Dr. Caroline Leaf, an audiologist and neuroscientist, discusses something called optimism bias, believing it to be the default human state. Focusing on gratitude for what is good in the world helps one to see more possibility, to feel more energy, and to succeed at higher levels. The opposite of love is not hate. It is fear. We can strive to replace fear with wisdom from meditation, and with love.
In the classic book, To Kill a Mockingbird by Harper Lee, Atticus Finch is a southern lawyer defending Tom Robinson, a grievously wronged man who is good and innocent. The accuser is an uneducated, prejudiced racist who spreads evil lies. It is clear that Atticus is right in his defense of Tom. Atticus faces the man who has done so much harm. That man is symbolic of Satan, “The Accuser.” He speaks vilely to Atticus and spits in his face. Many would have been tempted to strike out as John Wayne did in McClintock, yet chaos is more likely to erupt after any violence. Atticus coolly wipes his face, returns to his car and leaves. He knows that nothing he could say or do would change that man, and violence would solve nothing. His response was not to lower himself to that level, making things worse. Reasoning and wise action at times involve sacrifice. It could be said that Atticus’ peaceful response was weak. I believe it was sacrificial. It showed greater strength than any act of retribution or revenge.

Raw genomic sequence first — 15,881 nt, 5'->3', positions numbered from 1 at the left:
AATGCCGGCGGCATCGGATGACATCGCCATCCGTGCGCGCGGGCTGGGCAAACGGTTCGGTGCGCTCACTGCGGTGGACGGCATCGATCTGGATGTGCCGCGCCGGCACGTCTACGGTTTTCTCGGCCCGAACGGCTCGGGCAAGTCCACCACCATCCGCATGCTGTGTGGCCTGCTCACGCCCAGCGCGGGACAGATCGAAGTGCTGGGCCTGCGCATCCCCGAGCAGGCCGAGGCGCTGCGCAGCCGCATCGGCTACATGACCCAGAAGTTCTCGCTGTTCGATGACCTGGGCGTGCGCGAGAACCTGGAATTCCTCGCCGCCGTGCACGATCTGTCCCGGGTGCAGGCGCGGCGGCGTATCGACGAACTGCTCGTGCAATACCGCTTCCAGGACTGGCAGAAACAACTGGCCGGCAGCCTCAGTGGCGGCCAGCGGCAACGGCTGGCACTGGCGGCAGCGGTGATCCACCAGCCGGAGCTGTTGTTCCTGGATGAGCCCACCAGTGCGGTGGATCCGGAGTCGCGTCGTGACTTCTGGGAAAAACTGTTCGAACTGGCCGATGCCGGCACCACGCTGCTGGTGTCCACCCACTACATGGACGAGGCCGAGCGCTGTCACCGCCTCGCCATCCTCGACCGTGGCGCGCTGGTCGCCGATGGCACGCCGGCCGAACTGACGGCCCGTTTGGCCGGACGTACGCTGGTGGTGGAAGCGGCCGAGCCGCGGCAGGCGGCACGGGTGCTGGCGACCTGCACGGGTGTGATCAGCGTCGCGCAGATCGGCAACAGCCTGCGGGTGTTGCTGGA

Augustine of Hippo lived in the Fourth Century. In a commentary on Psalm 17 he wrote:
“Lord, You perfected my love, that I might surmount the troublesome entanglements of the world. Direct my desire toward the heavenly home so that I may be enriched with every good thing.”
A millennium and a half after Augustine, the children’s television host Fred Rogers said in an interview that his mother taught him he should not be afraid when the world was chaotic; rather, he should “always look for the helpers,” the ones who act for good. Their work holds greater effect because it is accomplished in spite of evil. These helpers prove that there is hope in the world.
We are connected, whether we see it or not. We are not alone. In difficult moments, pause. Meditate or pray whenever possible and if you can only breathe, then breathe in the spirit that gave you your first breath–consciously breathe in God who is Love. If you cannot call on God then start with love. The next moment holds possibility and hope. Stop. Breathe. Think. Pray for others. Like the molecules and energy of Quantum Entanglement, perhaps prayer moves quietly beyond time and space. United with the source of all love, prayer is powerful.
Fred Rogers’ Mom knew best. I’ll bet she untangled his shoestrings deftly, and peacefully tied them into neat bows when he was young. Look for good and you will find it.
There is always hope.